The Singapore Public Service has always strived to be forward-looking, effective, efficient and committed to continuous learning and growth. These efforts have helped Singapore to weather the turbulence of the past decade, and will stand us in good stead through the uncertainties ahead. Such capacities do not come about by accident: they are the outcome of deliberate, sustained and substantive investment in our people and institutions in the course of our development. In 2001, we made the strategic decision to incorporate the Civil Service College as a statutory board, subjecting our public sector's premier training institute to the discipline of market competition and financial self-sufficiency. We wanted an organisation that would be more responsive to economic conditions, emerging trends and promising innovations both within and outside the public sector, and thus better equipped to prepare our public officers for a complex future of accelerated change.
The Civil Service College has since done commendably. It has learned to operate, compete and thrive in a dynamic market. Its reputation as a learning institute and training provider extends beyond our shores. It has developed important new research capabilities, helping to codify, renew and extend the tacit knowledge of the public sector, and catalysing new thinking. It has engaged with a growing network of top practitioners, experts and thought leaders from around the world, connecting Singapore to the global discourse on the business of government. Its milestone programmes and courses, enriched by its unique familiarity with government, continue to be relevant, impactful and very much in demand. Its corridors and classrooms are hives of activity, where our public officers exchange ideas, socialise, and develop shared perspectives and values. The College has become a powerful node of influence in shaping Singapore's Public Service. It is in a prime position to help address the fundamental challenges that now confront the public sector.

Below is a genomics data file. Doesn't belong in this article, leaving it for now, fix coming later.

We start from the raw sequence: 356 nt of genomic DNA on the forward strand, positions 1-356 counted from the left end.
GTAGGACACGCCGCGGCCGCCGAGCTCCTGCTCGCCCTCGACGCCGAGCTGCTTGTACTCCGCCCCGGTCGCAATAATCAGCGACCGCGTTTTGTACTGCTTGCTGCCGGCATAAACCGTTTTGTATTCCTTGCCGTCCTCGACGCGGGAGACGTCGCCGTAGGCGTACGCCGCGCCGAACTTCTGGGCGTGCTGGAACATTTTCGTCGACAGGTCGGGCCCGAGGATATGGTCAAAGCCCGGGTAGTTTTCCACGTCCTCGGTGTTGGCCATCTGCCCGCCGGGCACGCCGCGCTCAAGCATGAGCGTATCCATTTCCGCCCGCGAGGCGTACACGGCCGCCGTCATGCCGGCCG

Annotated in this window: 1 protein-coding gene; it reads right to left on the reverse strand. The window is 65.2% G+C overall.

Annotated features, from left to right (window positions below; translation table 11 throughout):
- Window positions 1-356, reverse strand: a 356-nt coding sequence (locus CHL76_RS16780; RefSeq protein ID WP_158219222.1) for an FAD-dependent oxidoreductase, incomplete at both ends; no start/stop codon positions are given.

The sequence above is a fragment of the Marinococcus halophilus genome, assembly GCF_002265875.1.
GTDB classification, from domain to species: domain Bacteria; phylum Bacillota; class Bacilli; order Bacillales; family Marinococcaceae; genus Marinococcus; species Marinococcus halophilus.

The value proposition of government is changing. This commemorative issue of the College's journal ETHOS examines some of the ways in which significant trends — from global upheavals and geopolitical shifts to changing demographics and a more diverse society — are transforming the nature of governance, and the relationship between government and society. How can a nation become more resilient in the face of an uncertain future? What is the right balance of roles and responsibilities between the public, private and people sectors? What will it mean to be a public officer a decade from now? What different skills, capabilities and values will we need, and how can we best develop them? These are questions being asked at the heart of government today.
The Civil Service College will be an important partner as we continue to explore these issues. We will probably need to engage much more with a public that has become more informed, discerning and assertive. Most of the time, such interaction will be undertaken by the corps of civil servants who are at the forefront of service delivery. We will need to help them develop the competence and confidence needed to better serve and work more closely with stakeholders outside the public sector. Structural and cultural changes will be inevitable in many public sector agencies; authentic and transformational leadership will be called upon. These are areas in which the Civil Service College today is well-placed to make significant contributions.
The mission of the College is to develop people for a first-class Public Service. As we celebrate this milestone in its development, we should capitalise on its many strengths and continue to find new opportunities to do so.
Ms Lim Soo Hoon
Public Service Division,
Prime Minister's Office and
Chairman of the Civil Service College